All of the techniques described above may be mixed together, applied in any sequence, and applied recursively, thus providing a very rich environment for evolution. The only limitation is that identifying which code sequences may be operated on by each technique may be quite difficult unless the evolution engine knows something about program structure. For example, when a program is designed with numerous jump instructions that enter into the middle of other code sequences, it may be very difficult to determine whether an alteration will have an impact on some other execution sequence. This is the same problem we cause the attacker to go through, and as we have seen it can make things rather complex.

Providing Evolution in Defenses

As we have seen, considerable computation may be required in order to analyze a program in terms sufficient to perform evolution. This problem might be solved in several ways. The most obvious way is to mathematically formulate the conditions required for each sort of evolution being considered and evaluate a program to determine when and where these conditions are true. The problem with this sort of analysis is that it is, in general, undecidable whether most program properties are true.

To see this, we take the example of determining whether or not a program performs a jump into a particular location. This would be important to making an alteration such as random instruction insertion, since we cannot safely move instructions in such a manner that the incoming jumps have no altered effects. In general, we can only assure equivalence by determining where these entry points are and relocating the incoming jumps to fit the other alterations. The problem is that we can make determining whether or not a jump occurs equivalent to solving the halting problem as follows:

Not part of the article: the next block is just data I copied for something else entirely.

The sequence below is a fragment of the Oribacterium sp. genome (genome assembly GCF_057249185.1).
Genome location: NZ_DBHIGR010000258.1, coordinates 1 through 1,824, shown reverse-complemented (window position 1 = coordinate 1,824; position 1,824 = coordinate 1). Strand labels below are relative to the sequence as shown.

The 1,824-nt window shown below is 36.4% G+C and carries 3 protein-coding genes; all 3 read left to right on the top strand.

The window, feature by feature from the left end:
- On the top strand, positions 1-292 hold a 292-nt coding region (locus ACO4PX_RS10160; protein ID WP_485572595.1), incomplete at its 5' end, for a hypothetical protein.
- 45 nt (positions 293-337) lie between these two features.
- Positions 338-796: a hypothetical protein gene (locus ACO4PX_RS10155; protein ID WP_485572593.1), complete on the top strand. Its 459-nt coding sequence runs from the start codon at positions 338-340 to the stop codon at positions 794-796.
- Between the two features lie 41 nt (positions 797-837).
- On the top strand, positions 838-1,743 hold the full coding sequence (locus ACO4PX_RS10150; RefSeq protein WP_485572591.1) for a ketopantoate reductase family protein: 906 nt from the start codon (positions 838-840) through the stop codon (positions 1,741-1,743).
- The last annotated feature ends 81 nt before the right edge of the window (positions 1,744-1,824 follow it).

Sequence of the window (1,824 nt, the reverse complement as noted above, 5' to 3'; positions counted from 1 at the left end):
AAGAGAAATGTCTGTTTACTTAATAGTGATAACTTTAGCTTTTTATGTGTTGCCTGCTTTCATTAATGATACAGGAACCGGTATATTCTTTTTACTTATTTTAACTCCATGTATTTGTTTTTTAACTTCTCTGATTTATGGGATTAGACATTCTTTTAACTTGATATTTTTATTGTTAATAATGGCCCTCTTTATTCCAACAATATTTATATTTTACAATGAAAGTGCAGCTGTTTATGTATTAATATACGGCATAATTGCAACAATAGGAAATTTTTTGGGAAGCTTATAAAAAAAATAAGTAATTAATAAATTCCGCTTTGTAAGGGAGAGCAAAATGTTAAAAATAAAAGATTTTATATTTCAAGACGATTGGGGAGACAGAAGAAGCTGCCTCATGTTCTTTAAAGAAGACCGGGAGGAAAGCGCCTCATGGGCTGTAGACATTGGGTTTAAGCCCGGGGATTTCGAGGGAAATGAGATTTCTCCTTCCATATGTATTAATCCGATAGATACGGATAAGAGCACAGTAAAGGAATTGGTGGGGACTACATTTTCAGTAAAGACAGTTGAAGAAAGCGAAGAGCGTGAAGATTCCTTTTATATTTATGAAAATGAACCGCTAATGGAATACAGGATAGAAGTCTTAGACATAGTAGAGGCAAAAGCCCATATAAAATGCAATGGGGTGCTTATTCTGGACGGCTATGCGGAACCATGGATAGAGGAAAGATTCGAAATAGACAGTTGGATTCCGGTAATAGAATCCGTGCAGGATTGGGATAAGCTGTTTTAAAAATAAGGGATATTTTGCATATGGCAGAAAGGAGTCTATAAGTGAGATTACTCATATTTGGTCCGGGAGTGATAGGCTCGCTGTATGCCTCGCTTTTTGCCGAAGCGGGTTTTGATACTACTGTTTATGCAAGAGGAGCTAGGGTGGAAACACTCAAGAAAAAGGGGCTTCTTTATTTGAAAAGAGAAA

P:= If J( P, x) then halt, else jump-to x; ...

In this case, the decision routine ` J( P, x)' determines whether program P jumps to location x. If J( P, x) determines that P does jump to x, then P halts, and thus J is wrong. On the other hand, if J decides that P does NOT jump to x, then it does. Thus, J is always wrong, regardless of how it works, or in other words, you cannot write a J of this sort that works.

Naturally, this works for the attacker in the same way as the defender, and it is this sort of complexity that we are exploiting to make attack complex, but in order to perform the evolution for defense, the defender must be able to act with relative safety and in order to be practical, safe evolutions must be determined rapidly.

Very similar demonstrations can be made for many of the techniques we have discussed. Specifically, the equivalence of evolved instruction sequences is undecidable [Cohen84] [Cohen86] and the equivalence of machines [Turing36] and therefore of simulations is undecidable. Variable substitutions, instruction reordering, adding and removing jumps and subroutines, and detecting garbage insertion appear to produce decidable, although in some cases nontrivial, equivalences.

The solution we have explored is to provide some additional information that can be used by the evolution system during evolution to identify when and where code can be altered in particular ways. These `markings' are removed after evolution so that they are not available to the attacker in the modified form of the program, since they might serve as indicators of the relationship between the original and modified forms of the program. We call the fully marked version of the program a `template'.

Avoiding Attacks